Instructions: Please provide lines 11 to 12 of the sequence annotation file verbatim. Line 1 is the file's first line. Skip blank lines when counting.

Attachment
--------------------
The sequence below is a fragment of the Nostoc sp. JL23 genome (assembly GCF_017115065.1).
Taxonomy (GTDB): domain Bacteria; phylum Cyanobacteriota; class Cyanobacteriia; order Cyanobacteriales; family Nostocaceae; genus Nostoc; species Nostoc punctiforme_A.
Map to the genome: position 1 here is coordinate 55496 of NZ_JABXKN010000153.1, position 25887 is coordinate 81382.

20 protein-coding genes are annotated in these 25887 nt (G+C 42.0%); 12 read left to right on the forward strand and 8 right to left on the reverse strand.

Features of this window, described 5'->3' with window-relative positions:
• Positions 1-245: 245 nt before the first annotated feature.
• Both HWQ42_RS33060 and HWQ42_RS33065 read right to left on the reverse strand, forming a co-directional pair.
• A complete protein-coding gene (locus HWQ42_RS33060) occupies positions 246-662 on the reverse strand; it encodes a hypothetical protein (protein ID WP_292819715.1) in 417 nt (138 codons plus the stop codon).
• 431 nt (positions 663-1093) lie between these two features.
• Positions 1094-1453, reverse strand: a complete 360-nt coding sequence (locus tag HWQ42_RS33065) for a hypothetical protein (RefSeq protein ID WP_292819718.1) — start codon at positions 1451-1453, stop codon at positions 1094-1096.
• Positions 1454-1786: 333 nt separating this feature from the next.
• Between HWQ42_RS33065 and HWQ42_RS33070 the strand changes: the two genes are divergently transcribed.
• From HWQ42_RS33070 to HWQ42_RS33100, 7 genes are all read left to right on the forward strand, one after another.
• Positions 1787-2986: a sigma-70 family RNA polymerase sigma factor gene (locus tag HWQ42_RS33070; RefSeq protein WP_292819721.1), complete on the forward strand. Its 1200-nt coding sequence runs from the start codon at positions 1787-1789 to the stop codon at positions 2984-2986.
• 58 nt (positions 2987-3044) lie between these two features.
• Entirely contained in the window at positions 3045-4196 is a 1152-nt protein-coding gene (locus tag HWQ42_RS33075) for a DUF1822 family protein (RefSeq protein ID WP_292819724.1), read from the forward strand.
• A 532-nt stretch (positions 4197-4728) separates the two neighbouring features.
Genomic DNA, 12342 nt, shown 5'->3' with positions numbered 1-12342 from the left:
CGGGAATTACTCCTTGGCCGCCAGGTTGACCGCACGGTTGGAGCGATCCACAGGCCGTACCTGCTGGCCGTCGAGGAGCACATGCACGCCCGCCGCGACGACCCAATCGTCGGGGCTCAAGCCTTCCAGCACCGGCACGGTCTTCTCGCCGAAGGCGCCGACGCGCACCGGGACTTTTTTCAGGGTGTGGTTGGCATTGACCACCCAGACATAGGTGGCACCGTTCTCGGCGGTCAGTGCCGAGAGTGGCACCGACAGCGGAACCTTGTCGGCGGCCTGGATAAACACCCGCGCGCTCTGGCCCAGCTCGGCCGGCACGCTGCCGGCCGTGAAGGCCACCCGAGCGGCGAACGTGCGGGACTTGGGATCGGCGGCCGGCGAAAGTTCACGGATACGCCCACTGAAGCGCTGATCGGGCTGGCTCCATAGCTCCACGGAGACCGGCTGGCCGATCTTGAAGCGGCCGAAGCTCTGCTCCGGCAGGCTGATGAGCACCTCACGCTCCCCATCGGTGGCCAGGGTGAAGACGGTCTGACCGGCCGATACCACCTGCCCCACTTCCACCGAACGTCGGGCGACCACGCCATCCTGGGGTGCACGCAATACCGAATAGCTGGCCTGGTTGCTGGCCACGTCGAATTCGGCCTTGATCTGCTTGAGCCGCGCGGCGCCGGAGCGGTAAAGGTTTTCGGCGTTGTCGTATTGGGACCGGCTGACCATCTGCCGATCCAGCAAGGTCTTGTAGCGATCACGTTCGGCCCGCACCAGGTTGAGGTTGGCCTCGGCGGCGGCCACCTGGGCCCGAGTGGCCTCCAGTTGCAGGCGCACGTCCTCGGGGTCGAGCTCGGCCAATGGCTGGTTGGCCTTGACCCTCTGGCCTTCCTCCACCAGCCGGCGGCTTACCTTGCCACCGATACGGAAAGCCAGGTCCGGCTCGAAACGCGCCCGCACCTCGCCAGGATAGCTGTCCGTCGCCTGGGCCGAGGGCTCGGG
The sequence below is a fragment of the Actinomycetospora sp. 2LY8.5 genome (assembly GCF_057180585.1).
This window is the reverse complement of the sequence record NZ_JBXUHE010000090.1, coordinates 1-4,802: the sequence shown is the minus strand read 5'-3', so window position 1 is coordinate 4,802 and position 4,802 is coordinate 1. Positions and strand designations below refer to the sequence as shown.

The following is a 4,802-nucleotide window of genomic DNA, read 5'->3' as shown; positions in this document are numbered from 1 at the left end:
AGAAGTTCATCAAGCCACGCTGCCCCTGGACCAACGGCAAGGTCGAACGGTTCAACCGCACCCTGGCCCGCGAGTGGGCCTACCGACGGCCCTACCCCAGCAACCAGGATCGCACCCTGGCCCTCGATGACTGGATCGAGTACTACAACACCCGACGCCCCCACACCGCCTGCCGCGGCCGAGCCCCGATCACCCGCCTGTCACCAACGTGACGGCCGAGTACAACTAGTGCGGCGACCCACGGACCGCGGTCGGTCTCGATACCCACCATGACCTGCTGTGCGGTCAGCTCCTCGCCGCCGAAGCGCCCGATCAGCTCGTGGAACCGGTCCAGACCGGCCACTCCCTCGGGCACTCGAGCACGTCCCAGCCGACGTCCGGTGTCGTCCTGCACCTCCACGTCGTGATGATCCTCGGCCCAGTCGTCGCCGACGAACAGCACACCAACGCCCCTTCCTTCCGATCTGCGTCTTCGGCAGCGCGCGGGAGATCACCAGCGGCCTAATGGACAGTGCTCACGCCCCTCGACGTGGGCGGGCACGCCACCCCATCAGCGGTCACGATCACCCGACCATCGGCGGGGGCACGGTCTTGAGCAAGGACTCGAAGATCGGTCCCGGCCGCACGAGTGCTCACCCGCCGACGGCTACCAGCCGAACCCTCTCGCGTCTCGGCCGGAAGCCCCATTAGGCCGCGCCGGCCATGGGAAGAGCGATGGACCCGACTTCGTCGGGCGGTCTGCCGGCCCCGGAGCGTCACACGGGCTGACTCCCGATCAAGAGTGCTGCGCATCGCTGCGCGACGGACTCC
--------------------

• Positions 1454-1786: 333 nt separating this feature from the next.
• Between HWQ42_RS33065 and HWQ42_RS33070 the strand changes: the two genes are divergently transcribed.